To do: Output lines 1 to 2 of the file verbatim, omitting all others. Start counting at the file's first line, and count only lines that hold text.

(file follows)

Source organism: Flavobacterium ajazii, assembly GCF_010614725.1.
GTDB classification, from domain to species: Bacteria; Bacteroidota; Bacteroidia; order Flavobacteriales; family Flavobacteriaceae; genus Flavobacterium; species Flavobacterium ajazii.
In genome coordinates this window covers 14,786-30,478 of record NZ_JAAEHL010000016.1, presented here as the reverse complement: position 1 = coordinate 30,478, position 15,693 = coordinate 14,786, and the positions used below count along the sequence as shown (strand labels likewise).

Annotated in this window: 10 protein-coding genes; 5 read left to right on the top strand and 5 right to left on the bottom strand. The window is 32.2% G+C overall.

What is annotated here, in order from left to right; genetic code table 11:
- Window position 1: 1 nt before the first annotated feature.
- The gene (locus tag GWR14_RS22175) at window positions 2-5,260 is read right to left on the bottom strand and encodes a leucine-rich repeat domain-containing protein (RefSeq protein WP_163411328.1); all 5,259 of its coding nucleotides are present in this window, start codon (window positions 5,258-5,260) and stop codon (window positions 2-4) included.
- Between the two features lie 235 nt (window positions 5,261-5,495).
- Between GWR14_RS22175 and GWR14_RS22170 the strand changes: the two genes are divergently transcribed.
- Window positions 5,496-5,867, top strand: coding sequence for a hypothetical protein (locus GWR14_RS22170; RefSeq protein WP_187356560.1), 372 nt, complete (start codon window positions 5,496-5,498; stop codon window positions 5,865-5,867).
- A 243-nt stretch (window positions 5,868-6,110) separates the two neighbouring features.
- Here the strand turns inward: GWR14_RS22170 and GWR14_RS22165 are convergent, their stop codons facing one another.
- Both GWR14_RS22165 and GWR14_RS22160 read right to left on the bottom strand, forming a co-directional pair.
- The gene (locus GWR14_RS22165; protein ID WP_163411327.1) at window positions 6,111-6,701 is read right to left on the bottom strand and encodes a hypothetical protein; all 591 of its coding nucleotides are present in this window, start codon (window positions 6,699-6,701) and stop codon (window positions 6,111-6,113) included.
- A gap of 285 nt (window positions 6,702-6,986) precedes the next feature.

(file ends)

Source organism: Flavobacterium ajazii, assembly GCF_010614725.1.
GTDB classification, from domain to species: Bacteria; Bacteroidota; Bacteroidia; order Flavobacteriales; family Flavobacteriaceae; genus Flavobacterium; species Flavobacterium ajazii.